Generally favorable reviews- based on 209 Ratings
Oct 17, 2013"1408" is one of the good Stephen King adaptations, one that maintains its author's satirical view of human nature. However, it's not the script (by Matt Greenberg, Scott Alexander, and Larry Karaszewski) that deserves most of the credit. Director Mikael Hafstrom "Derailed" (2005), who fares far better here than his debut, never resorts to the cheap tricks and gruesome visuals, while creating scares through a suffocating sense of claustrophobia and suspense. The movie appeals to an old-fashioned sense of horror that differs from your typical slasher flicks loaded with unrelenting carnage.
Mike Enslin (John Cusack) is a professional skeptic. He makes his living by visiting supposed haunted houses and writing about the absence of ghosts. For him, room 1408 at New York's Dolphin Hotel is too good a challenge to pass up. In its nearly 100 years of existence, 56 people have died in that room. The hotel's manager (Samuel L. Jackson) advises in the strongest terms that Mike not stay there. "No one," he advises, "has lasted more than an hour." At first, Mike is not impressed by the ordinariness of the accommodations. Then strange things begin happening, and by the time he decides that checking out early might be the wisest decision, that option no longer exists.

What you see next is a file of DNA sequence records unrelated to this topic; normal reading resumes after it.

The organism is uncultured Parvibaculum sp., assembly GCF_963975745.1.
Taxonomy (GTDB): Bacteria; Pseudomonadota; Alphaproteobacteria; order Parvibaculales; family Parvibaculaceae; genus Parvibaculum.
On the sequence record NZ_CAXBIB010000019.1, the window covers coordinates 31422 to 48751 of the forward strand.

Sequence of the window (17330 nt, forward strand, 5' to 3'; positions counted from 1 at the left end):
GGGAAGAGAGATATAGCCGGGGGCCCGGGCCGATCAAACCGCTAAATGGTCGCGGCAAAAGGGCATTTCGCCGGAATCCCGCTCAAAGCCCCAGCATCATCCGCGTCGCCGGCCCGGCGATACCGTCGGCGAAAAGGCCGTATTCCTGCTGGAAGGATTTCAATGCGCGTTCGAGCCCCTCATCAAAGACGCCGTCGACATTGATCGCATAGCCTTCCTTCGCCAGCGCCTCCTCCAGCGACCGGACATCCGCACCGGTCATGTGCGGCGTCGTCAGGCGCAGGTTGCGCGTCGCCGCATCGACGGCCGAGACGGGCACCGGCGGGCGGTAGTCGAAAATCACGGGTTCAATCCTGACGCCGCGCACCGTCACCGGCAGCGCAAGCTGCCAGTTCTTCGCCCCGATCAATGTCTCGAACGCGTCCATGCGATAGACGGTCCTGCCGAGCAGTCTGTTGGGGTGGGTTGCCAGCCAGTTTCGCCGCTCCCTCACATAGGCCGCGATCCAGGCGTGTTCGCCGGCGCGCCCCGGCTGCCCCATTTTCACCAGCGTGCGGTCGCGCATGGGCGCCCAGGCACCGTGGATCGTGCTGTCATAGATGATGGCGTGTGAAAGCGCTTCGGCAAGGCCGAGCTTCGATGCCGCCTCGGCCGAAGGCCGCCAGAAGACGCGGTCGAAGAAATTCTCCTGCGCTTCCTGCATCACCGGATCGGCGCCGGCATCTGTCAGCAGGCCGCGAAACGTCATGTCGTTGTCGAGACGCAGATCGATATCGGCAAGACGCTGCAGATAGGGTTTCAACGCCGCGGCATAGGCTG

Too often, we see a movie with a good setup ruined with a subpar ending. "1408" deftly sidesteps the pitfall, delivering a conclusion that manages not to disappoint, while at the same time leaving things open-ended enough for viewer interpretation. Most of the movie focuses on Cusack, alone in his room, trapped in an escalating environment of paranoia. He uses his good natured disposition to get the audience's acceptance, and once that's accomplished, the film has us. It's riveting to watch his cynicism and disbelief give way to the horror of what is actually happening. Despite Mike's mantra "We don't rattle, do we?" The answer is in fact, we do.… Full Review »